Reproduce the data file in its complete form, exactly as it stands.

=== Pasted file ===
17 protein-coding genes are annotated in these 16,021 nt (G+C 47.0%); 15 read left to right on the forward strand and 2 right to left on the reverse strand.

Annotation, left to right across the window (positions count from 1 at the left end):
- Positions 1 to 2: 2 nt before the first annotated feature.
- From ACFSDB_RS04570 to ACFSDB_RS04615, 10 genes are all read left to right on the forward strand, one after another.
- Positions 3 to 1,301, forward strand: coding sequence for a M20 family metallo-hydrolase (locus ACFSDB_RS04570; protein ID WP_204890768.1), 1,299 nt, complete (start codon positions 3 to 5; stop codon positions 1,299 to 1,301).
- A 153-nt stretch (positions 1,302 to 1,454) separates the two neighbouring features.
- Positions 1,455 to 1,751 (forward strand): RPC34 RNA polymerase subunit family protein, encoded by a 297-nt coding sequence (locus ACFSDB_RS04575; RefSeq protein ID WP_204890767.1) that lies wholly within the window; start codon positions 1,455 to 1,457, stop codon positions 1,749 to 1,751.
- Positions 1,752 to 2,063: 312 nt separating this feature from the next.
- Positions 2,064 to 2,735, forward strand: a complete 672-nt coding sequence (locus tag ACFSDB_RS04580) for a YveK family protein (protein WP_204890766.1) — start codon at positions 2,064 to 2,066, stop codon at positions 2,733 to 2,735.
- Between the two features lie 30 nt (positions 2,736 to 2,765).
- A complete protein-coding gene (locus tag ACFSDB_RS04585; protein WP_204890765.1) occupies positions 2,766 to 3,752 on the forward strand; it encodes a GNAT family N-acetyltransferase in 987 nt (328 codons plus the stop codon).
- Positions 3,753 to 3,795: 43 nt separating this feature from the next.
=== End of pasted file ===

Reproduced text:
17 protein-coding genes are annotated in these 16,021 nt (G+C 47.0%); 15 read left to right on the forward strand and 2 right to left on the reverse strand.

Annotation, left to right across the window (positions count from 1 at the left end):
- Positions 1 to 2: 2 nt before the first annotated feature.
- From ACFSDB_RS04570 to ACFSDB_RS04615, 10 genes are all read left to right on the forward strand, one after another.
- Positions 3 to 1,301, forward strand: coding sequence for a M20 family metallo-hydrolase (locus ACFSDB_RS04570; protein ID WP_204890768.1), 1,299 nt, complete (start codon positions 3 to 5; stop codon positions 1,299 to 1,301).
- A 153-nt stretch (positions 1,302 to 1,454) separates the two neighbouring features.
- Positions 1,455 to 1,751 (forward strand): RPC34 RNA polymerase subunit family protein, encoded by a 297-nt coding sequence (locus ACFSDB_RS04575; RefSeq protein ID WP_204890767.1) that lies wholly within the window; start codon positions 1,455 to 1,457, stop codon positions 1,749 to 1,751.
- Positions 1,752 to 2,063: 312 nt separating this feature from the next.
- Positions 2,064 to 2,735, forward strand: a complete 672-nt coding sequence (locus tag ACFSDB_RS04580) for a YveK family protein (protein WP_204890766.1) — start codon at positions 2,064 to 2,066, stop codon at positions 2,733 to 2,735.
- Between the two features lie 30 nt (positions 2,736 to 2,765).
- A complete protein-coding gene (locus tag ACFSDB_RS04585; protein WP_204890765.1) occupies positions 2,766 to 3,752 on the forward strand; it encodes a GNAT family N-acetyltransferase in 987 nt (328 codons plus the stop codon).
- Positions 3,753 to 3,795: 43 nt separating this feature from the next.